What about all those millions more young people who would start using the drug and become addicted and do themselves and other people all that harm?

Yes, stammered Prof Pertwee, that would indeed be an enormous problem with his scheme. But all he wanted to do was, er, to reduce the harm. And when he’d chased his own tail round that pointless circle a few times, he fell back on ‘all I want to do is stimulate discussion’.

In short, it was a stupid and dangerous idea which even in its own terms made no sense whatever. Why on earth was this professor of neuropharmacology spouting such self-evident drivel on the BBC that even he himself had to keep demurring at his own argument?

What the BBC didn’t tell us was that Prof Pertwee was not some dispassionate expert who just happened to breeze into the studio with a cockeyed idea about turning GPs into cannabis pushers.

Prof Pertwee is Director of Pharmacology of GW Pharmaceuticals – which has a special Home Office licence to market a cannabinoid medicine called Sativex which is used to treat certain medical conditions.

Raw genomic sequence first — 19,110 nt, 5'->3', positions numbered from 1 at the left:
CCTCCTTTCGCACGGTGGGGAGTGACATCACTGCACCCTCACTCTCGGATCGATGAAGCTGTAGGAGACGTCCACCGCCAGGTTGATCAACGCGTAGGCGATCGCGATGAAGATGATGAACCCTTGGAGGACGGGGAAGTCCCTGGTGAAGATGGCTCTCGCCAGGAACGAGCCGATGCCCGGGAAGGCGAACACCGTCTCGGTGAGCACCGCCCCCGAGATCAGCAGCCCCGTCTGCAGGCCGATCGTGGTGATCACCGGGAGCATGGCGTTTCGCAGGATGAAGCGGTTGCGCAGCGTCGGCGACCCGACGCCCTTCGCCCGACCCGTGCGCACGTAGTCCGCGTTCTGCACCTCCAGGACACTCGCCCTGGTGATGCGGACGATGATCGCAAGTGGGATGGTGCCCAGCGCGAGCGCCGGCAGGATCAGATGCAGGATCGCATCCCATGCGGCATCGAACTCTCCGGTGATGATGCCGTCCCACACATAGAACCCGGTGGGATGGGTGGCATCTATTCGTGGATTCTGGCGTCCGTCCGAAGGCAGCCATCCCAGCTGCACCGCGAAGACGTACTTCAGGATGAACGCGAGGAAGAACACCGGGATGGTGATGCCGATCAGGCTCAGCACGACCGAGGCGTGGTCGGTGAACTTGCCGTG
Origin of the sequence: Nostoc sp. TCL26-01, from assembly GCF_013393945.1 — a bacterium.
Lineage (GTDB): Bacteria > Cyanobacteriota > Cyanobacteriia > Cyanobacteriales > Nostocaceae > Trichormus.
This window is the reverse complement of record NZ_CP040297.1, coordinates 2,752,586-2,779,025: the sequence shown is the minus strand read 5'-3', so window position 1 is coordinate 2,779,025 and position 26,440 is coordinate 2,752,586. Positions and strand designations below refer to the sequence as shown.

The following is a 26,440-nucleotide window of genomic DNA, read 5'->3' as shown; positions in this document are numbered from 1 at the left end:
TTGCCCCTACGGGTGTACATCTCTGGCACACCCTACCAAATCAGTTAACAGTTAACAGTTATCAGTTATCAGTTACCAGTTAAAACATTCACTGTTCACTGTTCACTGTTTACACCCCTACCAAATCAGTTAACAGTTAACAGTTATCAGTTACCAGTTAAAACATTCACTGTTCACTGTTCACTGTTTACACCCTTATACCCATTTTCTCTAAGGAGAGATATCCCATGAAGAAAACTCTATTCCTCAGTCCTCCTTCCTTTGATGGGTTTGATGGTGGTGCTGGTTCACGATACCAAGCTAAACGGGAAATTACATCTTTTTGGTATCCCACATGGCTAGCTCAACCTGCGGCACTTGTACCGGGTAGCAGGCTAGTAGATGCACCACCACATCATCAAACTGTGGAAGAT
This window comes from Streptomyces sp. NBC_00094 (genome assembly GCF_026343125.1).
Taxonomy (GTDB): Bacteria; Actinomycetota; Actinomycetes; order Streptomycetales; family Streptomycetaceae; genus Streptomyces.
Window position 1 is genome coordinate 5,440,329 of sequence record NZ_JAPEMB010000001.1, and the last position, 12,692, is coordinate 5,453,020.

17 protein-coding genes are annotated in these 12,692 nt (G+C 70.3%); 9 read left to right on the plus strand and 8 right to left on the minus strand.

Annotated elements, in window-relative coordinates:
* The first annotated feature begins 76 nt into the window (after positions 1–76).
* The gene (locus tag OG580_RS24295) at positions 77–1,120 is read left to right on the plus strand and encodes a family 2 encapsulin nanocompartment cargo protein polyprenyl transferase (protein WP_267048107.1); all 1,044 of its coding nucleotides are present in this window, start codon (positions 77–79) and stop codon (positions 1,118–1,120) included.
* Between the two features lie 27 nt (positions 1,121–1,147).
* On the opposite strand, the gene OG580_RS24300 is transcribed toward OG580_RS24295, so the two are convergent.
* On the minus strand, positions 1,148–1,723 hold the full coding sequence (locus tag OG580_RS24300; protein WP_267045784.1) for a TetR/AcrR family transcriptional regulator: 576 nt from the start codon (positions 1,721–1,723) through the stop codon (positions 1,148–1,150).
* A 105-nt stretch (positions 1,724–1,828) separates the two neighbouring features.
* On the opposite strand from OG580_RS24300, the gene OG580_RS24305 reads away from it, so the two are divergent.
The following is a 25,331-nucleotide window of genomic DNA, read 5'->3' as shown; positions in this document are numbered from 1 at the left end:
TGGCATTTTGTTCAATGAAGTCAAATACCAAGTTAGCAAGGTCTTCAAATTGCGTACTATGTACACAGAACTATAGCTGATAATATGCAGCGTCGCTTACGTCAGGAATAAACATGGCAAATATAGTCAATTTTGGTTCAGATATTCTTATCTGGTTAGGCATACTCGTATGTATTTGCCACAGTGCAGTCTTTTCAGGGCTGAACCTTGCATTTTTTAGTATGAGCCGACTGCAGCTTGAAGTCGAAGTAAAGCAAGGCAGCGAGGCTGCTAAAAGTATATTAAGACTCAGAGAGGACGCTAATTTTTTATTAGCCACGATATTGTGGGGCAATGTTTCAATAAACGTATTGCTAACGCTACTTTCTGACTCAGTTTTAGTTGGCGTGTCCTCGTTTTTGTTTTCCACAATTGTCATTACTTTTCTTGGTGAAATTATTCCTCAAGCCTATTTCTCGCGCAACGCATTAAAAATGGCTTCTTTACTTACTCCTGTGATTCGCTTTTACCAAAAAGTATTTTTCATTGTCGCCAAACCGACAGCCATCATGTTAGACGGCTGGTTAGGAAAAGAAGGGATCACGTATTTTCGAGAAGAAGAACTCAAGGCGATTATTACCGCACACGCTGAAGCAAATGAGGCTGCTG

His embargoed press release even said of his proposal:

‘I think this might be the way forward, but it might not work…  It depends on a private company being willing to produce a branded product’.

But it’s his own company which is best placed to do just that! In other words, the Today programme – as a result of its own lazy and frivolous bias in favour of drug legalisation,  which presumably meant it didn’t do due diligence in researching its interviewee because he had the Correct Opinion on drug policy – was played for a sucker by Big Pharma. It was used to give prime air-time to a piece of commercial advocacy which was passed off as a neutral policy discussion. Except that the product being promoted here wasn’t soap powder, but a drug that enslaves.

Who needs cannabis when the Beeb is so dopey already?

—– Original Message —–
From: Peter Reynolds
To: letters@spectator.co.uk
Sent: Thursday, September 16, 2010 11:20 AM
Subject: Melanie Phillips, The Dopey Beeb, 15th September 2010

Dear Sir,

The disgraceful display of ignorance and propaganda about cannabis by Melanie Phillips cannot be allowed to stand unchallenged.

Her biogtry plumbs new depths of scandalous nonsense.

In the 1930s they used to say that cannabis makes white women promiscuous with black men. Ms Phillips continues on this shameful path of crass misinformation. She needs to do some research before inflicting her ignorance on readers any further.